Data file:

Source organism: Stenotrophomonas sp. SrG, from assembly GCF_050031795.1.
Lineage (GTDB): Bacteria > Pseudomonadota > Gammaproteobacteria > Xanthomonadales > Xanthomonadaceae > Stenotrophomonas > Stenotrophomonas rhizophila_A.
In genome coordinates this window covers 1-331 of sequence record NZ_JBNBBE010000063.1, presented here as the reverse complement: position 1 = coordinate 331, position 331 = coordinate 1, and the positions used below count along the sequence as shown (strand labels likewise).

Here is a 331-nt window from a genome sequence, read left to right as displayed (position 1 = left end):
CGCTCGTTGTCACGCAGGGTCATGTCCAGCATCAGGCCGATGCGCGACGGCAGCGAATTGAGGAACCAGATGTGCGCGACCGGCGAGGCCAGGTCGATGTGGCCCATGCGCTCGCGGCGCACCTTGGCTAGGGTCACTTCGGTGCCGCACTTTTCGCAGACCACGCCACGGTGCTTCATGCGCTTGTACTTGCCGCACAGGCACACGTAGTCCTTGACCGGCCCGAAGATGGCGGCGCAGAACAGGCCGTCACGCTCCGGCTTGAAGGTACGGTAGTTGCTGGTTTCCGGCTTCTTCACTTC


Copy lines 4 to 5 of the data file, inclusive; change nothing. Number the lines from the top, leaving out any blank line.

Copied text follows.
Here is a 331-nt window from a genome sequence, read left to right as displayed (position 1 = left end):
CGCTCGTTGTCACGCAGGGTCATGTCCAGCATCAGGCCGATGCGCGACGGCAGCGAATTGAGGAACCAGATGTGCGCGACCGGCGAGGCCAGGTCGATGTGGCCCATGCGCTCGCGGCGCACCTTGGCTAGGGTCACTTCGGTGCCGCACTTTTCGCAGACCACGCCACGGTGCTTCATGCGCTTGTACTTGCCGCACAGGCACACGTAGTCCTTGACCGGCCCGAAGATGGCGGCGCAGAACAGGCCGTCACGCTCCGGCTTGAAGGTACGGTAGTTGCTGGTTTCCGGCTTCTTCACTTC